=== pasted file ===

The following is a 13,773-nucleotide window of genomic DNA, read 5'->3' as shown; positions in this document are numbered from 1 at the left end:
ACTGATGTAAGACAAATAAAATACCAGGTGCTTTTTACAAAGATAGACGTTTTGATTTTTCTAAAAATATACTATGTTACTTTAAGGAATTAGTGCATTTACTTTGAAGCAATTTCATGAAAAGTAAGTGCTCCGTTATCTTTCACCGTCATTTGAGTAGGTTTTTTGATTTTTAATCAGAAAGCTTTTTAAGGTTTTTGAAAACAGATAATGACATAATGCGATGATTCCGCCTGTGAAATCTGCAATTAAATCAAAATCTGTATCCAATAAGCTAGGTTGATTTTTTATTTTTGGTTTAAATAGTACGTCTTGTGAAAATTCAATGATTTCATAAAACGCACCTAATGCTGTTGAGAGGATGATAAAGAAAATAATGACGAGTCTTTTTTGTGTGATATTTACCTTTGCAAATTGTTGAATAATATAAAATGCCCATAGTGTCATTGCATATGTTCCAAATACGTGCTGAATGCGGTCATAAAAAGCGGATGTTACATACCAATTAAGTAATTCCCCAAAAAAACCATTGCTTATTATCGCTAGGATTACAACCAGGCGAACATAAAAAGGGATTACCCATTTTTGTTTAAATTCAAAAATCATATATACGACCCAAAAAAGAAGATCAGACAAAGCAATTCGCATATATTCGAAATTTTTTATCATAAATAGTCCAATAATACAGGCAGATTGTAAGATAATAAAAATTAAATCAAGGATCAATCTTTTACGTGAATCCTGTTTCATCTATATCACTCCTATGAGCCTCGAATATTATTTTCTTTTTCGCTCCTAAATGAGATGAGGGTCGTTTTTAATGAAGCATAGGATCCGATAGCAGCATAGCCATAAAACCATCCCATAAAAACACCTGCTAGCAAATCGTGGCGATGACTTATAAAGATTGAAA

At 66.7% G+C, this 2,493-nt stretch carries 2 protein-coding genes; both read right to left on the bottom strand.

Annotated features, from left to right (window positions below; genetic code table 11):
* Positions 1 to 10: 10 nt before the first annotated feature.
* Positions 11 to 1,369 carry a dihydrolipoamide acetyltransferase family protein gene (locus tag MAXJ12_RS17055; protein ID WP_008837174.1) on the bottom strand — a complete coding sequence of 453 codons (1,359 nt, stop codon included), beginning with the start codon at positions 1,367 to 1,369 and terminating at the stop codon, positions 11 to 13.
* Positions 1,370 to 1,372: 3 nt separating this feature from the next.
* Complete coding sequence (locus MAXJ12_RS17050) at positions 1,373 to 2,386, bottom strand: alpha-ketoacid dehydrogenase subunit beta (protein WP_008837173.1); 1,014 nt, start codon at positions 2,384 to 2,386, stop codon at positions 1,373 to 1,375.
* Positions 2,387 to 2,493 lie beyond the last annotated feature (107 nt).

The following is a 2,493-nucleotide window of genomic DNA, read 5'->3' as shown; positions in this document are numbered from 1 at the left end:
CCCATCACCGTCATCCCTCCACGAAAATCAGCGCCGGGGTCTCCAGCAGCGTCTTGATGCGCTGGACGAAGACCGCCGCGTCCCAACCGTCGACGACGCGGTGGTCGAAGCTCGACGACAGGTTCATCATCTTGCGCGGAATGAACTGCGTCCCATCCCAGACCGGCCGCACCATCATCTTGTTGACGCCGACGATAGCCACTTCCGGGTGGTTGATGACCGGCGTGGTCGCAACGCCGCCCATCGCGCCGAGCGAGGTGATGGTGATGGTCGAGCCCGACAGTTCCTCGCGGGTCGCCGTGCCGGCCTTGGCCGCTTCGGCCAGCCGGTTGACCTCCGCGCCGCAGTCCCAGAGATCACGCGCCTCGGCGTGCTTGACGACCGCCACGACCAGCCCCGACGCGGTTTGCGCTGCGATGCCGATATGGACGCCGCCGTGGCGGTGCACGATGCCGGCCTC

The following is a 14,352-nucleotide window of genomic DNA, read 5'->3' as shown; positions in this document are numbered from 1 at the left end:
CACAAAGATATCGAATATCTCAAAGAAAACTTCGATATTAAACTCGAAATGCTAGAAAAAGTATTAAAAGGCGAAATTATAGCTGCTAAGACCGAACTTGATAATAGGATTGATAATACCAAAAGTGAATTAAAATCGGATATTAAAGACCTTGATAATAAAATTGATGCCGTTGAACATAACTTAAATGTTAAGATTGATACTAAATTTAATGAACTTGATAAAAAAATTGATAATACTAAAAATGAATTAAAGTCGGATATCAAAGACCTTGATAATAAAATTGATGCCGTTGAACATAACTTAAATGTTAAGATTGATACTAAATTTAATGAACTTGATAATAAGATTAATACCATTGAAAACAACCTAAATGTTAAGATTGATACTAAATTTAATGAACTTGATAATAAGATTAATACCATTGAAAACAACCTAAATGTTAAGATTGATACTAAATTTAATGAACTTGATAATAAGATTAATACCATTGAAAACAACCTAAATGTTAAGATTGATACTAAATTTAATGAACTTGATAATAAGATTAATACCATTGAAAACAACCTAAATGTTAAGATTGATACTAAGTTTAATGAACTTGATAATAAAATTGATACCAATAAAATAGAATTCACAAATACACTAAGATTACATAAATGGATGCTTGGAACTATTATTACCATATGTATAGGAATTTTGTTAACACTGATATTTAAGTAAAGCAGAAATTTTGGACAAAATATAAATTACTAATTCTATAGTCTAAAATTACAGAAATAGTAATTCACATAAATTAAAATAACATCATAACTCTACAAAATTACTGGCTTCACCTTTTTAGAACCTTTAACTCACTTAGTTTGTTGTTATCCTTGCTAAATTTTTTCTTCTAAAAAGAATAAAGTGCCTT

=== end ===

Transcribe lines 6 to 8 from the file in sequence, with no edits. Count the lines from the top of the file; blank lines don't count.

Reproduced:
* Positions 11 to 1,369 carry a dihydrolipoamide acetyltransferase family protein gene (locus tag MAXJ12_RS17055; protein ID WP_008837174.1) on the bottom strand — a complete coding sequence of 453 codons (1,359 nt, stop codon included), beginning with the start codon at positions 1,367 to 1,369 and terminating at the stop codon, positions 11 to 13.
* Positions 1,370 to 1,372: 3 nt separating this feature from the next.
* Complete coding sequence (locus MAXJ12_RS17050) at positions 1,373 to 2,386, bottom strand: alpha-ketoacid dehydrogenase subunit beta (protein WP_008837173.1); 1,014 nt, start codon at positions 2,384 to 2,386, stop codon at positions 1,373 to 1,375.